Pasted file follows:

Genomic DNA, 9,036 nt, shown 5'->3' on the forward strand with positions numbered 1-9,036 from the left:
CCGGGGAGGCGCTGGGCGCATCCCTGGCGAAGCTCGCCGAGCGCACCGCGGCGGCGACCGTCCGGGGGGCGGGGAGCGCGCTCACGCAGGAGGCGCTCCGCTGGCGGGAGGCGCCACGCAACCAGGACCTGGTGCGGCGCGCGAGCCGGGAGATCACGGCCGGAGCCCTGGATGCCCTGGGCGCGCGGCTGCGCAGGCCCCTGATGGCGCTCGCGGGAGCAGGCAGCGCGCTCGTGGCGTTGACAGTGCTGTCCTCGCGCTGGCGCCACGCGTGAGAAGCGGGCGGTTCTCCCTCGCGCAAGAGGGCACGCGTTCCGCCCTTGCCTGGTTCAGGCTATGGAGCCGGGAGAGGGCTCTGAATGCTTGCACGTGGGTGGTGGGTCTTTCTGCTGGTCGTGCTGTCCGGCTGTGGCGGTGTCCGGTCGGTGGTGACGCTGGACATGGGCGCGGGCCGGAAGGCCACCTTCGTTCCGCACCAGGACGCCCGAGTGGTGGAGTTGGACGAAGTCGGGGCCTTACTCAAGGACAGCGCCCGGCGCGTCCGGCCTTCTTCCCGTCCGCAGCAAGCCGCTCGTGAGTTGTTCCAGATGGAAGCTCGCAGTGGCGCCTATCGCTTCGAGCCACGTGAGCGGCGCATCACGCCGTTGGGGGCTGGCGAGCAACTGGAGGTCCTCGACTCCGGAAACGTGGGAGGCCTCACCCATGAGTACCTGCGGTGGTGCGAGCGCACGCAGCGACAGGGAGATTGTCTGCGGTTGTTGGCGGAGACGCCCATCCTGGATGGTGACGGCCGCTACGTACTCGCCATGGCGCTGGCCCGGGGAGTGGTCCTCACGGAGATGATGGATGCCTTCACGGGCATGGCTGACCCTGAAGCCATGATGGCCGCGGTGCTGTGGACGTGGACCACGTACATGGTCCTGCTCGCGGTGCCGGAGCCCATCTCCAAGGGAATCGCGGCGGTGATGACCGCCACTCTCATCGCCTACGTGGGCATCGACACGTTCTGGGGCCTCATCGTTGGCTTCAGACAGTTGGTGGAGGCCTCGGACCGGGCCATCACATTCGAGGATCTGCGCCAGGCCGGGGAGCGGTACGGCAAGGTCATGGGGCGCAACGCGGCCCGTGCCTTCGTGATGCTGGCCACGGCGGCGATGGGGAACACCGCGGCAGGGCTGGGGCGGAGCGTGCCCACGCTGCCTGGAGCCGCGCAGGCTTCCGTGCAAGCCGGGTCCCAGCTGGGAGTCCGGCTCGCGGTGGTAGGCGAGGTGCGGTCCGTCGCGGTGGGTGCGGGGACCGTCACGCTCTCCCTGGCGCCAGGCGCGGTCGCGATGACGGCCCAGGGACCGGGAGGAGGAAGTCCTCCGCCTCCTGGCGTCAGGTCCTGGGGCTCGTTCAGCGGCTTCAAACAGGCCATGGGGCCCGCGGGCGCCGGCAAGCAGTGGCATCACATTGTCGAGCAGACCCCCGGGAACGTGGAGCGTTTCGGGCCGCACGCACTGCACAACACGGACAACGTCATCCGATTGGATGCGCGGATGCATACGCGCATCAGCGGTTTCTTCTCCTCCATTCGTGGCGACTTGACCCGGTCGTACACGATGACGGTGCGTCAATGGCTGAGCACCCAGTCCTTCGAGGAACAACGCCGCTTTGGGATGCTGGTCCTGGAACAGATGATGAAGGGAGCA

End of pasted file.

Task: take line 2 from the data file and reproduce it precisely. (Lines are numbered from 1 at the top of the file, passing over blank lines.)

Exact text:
CCGGGGAGGCGCTGGGCGCATCCCTGGCGAAGCTCGCCGAGCGCACCGCGGCGGCGACCGTCCGGGGGGCGGGGAGCGCGCTCACGCAGGAGGCGCTCCGCTGGCGGGAGGCGCCACGCAACCAGGACCTGGTGCGGCGCGCGAGCCGGGAGATCACGGCCGGAGCCCTGGATGCCCTGGGCGCGCGGCTGCGCAGGCCCCTGATGGCGCTCGCGGGAGCAGGCAGCGCGCTCGTGGCGTTGACAGTGCTGTCCTCGCGCTGGCGCCACGCGTGAGAAGCGGGCGGTTCTCCCTCGCGCAAGAGGGCACGCGTTCCGCCCTTGCCTGGTTCAGGCTATGGAGCCGGGAGAGGGCTCTGAATGCTTGCACGTGGGTGGTGGGTCTTTCTGCTGGTCGTGCTGTCCGGCTGTGGCGGTGTCCGGTCGGTGGTGACGCTGGACATGGGCGCGGGCCGGAAGGCCACCTTCGTTCCGCACCAGGACGCCCGAGTGGTGGAGTTGGACGAAGTCGGGGCCTTACTCAAGGACAGCGCCCGGCGCGTCCGGCCTTCTTCCCGTCCGCAGCAAGCCGCTCGTGAGTTGTTCCAGATGGAAGCTCGCAGTGGCGCCTATCGCTTCGAGCCACGTGAGCGGCGCATCACGCCGTTGGGGGCTGGCGAGCAACTGGAGGTCCTCGACTCCGGAAACGTGGGAGGCCTCACCCATGAGTACCTGCGGTGGTGCGAGCGCACGCAGCGACAGGGAGATTGTCTGCGGTTGTTGGCGGAGACGCCCATCCTGGATGGTGACGGCCGCTACGTACTCGCCATGGCGCTGGCCCGGGGAGTGGTCCTCACGGAGATGATGGATGCCTTCACGGGCATGGCTGACCCTGAAGCCATGATGGCCGCGGTGCTGTGGACGTGGACCACGTACATGGTCCTGCTCGCGGTGCCGGAGCCCATCTCCAAGGGAATCGCGGCGGTGATGACCGCCACTCTCATCGCCTACGTGGGCATCGACACGTTCTGGGGCCTCATCGTTGGCTTCAGACAGTTGGTGGAGGCCTCGGACCGGGCCATCACATTCGAGGATCTGCGCCAGGCCGGGGAGCGGTACGGCAAGGTCATGGGGCGCAACGCGGCCCGTGCCTTCGTGATGCTGGCCACGGCGGCGATGGGGAACACCGCGGCAGGGCTGGGGCGGAGCGTGCCCACGCTGCCTGGAGCCGCGCAGGCTTCCGTGCAAGCCGGGTCCCAGCTGGGAGTCCGGCTCGCGGTGGTAGGCGAGGTGCGGTCCGTCGCGGTGGGTGCGGGGACCGTCACGCTCTCCCTGGCGCCAGGCGCGGTCGCGATGACGGCCCAGGGACCGGGAGGAGGAAGTCCTCCGCCTCCTGGCGTCAGGTCCTGGGGCTCGTTCAGCGGCTTCAAACAGGCCATGGGGCCCGCGGGCGCCGGCAAGCAGTGGCATCACATTGTCGAGCAGACCCCCGGGAACGTGGAGCGTTTCGGGCCGCACGCACTGCACAACACGGACAACGTCATCCGATTGGATGCGCGGATGCATACGCGCATCAGCGGTTTCTTCTCCTCCATTCGTGGCGACTTGACCCGGTCGTACACGATGACGGTGCGTCAATGGCTGAGCACCCAGTCCTTCGAGGAACAACGCCGCTTTGGGATGCTGGTCCTGGAACAGATGATGAAGGGAGCA